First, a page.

Monday, July 28, 2008

Keeping the Crimes Straight

Having trouble keeping the infinite crimes of the Smitky/Darth maladministration straight? Confused about what and who warrants prosecution, impeachment, pardoning?

Slate to the rescue, with a clickable Venn Diagram that covers all the major players, all their crimes and how they all interact in a single, easy-to-use graphic.

Also in Slate, Dahlia Lithwick explains why both pardoners and impeachers should agree to investigate first.

It says much about the cartoonish ways in which we talk about law and politics that the conversation about accountability for the Bush administration's lawbreaking takes place chiefly at the extremes. The choice, it would seem, is between Nuremberg-style war crime tribunals, broadcast live at primetime in January of 2009, or blanket immunity for everyone, in advance of knowing what they did or why. The men and women responsible for our descent into torture and eavesdropping in the last seven years are cast as either Nazi war criminals, in the manner of Judgment at Nuremberg, or valiant American heroes, in the model of Fox television's Jack Bauer.

... the question for most of us now is not whether laws were broken, but what to do about it. The War Crimes Act of 1996 makes it a federal crime for any American—military or civilian—to cause a "grave breach" of the Geneva Conventions' ban on inhumane treatment for prisoners. U.S. interrogators have been inhumane. Some of them have not only tortured but, in at least 100 cases, killed prisoners. A smattering of relatively low-ranking soldiers have been prosecuted, but in most instances there has been little or no accountability and none whatsoever at the top.

Will a sorting and allocating of responsibility for torture and other acts of lawlessness tear the country apart, or is it a necessary step toward repairing our image in the world? Is punishing wrongdoers a partisan witch hunt? Or is the failure to punish its own kind of lawlessness?


I am not arguing for instant war crimes prosecutions or for criminal indictments. The vital lesson of the past seven years is that hasty legal judgments are often bad ones and that criminal cases are difficult to build for a reason; questions of intent and knowledge really do matter more than conclusory labels. So this time, let's allow those legal processes to work.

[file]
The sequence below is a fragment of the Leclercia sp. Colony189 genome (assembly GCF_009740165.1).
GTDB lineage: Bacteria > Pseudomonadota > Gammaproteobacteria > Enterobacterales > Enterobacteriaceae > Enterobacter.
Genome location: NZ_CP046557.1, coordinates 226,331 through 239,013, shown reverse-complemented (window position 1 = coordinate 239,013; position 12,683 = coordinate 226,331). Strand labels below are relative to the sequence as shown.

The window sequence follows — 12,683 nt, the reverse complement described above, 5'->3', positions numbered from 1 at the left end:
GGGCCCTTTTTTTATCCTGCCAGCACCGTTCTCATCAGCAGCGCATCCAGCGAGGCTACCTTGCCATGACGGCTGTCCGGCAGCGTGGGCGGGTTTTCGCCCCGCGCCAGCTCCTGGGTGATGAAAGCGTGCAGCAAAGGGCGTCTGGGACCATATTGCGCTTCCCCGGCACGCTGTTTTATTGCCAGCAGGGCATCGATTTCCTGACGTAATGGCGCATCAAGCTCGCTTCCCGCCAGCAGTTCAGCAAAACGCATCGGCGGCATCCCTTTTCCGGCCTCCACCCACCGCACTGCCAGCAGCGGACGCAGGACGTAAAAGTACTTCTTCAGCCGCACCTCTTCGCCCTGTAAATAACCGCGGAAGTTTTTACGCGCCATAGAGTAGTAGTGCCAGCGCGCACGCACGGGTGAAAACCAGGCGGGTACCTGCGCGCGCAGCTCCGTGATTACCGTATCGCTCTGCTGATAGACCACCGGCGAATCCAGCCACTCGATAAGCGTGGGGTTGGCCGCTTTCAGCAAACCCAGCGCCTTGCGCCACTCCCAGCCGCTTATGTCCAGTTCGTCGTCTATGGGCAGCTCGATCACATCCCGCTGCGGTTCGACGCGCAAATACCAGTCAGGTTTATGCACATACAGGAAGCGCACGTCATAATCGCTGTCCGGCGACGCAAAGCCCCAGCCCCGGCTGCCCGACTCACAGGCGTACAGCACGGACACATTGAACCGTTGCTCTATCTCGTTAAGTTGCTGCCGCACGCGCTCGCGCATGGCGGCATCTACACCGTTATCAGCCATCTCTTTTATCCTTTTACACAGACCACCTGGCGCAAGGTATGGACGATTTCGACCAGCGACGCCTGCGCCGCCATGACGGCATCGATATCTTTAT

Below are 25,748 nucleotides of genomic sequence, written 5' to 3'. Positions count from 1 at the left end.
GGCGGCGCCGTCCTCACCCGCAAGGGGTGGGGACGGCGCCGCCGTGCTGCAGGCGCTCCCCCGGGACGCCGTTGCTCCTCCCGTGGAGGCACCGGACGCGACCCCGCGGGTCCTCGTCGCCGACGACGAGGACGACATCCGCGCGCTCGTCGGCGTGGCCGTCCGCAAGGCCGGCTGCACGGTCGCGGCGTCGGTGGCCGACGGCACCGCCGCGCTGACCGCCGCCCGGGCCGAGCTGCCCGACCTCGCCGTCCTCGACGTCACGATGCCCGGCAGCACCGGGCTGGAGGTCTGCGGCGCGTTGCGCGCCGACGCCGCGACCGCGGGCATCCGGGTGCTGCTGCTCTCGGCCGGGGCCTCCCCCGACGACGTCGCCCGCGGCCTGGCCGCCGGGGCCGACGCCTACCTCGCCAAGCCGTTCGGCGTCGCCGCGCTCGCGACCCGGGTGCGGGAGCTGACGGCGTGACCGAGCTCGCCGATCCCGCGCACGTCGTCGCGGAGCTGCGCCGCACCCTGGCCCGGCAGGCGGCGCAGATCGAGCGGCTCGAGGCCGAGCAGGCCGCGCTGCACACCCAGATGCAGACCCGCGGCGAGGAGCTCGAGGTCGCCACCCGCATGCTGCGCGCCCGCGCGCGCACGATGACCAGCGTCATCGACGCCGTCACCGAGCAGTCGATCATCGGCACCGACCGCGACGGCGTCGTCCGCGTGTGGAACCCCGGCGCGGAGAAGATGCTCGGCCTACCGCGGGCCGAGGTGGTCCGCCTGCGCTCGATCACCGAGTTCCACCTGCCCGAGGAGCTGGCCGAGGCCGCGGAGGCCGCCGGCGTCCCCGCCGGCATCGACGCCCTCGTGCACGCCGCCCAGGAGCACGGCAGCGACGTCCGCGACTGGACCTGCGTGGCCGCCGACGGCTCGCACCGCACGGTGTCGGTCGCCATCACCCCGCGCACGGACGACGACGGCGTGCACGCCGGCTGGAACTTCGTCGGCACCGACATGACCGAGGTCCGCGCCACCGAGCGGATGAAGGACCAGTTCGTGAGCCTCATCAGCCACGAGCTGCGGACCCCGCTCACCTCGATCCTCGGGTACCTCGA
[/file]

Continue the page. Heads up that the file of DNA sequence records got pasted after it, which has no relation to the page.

On the other hand, we need careful investigation before we take the possibility of criminal prosecution off the table. To immunize or pardon everyone from John Yoo to David Addington to Monica Goodling, before we've seen critical classified memos or heard the conclusions on several fronts of the Department of Justice inspector general, is to remedy the reckless and dangerous decisions of the past with more dangerous recklessness. Criminal investigations aren't just about revenge, whatever Mukasey may think. They are a means of obtaining information and ultimately truth.

I also want to suggest that the wrong way to talk about legal accountability for the Bush administration is to cast it as something America owes the rest of the world. Sure, it's critically important to show our allies and enemies alike that the rule of law still means something here. But it is far more important to have this legal reckoning for America. Not because of some deranged liberal bloodlust, but because we need to understand that there just aren't two sets of law in America, one of which—like the good linen—we keep for special occasions. There isn't one set of laws for when we're panicky and reckless and another for tranquil times. There isn't one set of laws to punish the soldiers in the field and another for the commanders at the top. It's not just the president who seems to have forgotten this lesson in the last seven years. Most of us have. Worse yet, we've forgotten why it matters. We owe it to ourselves to begin to remember.

Read the whole thing.

Cross-posted at Blue in the Bluegrass.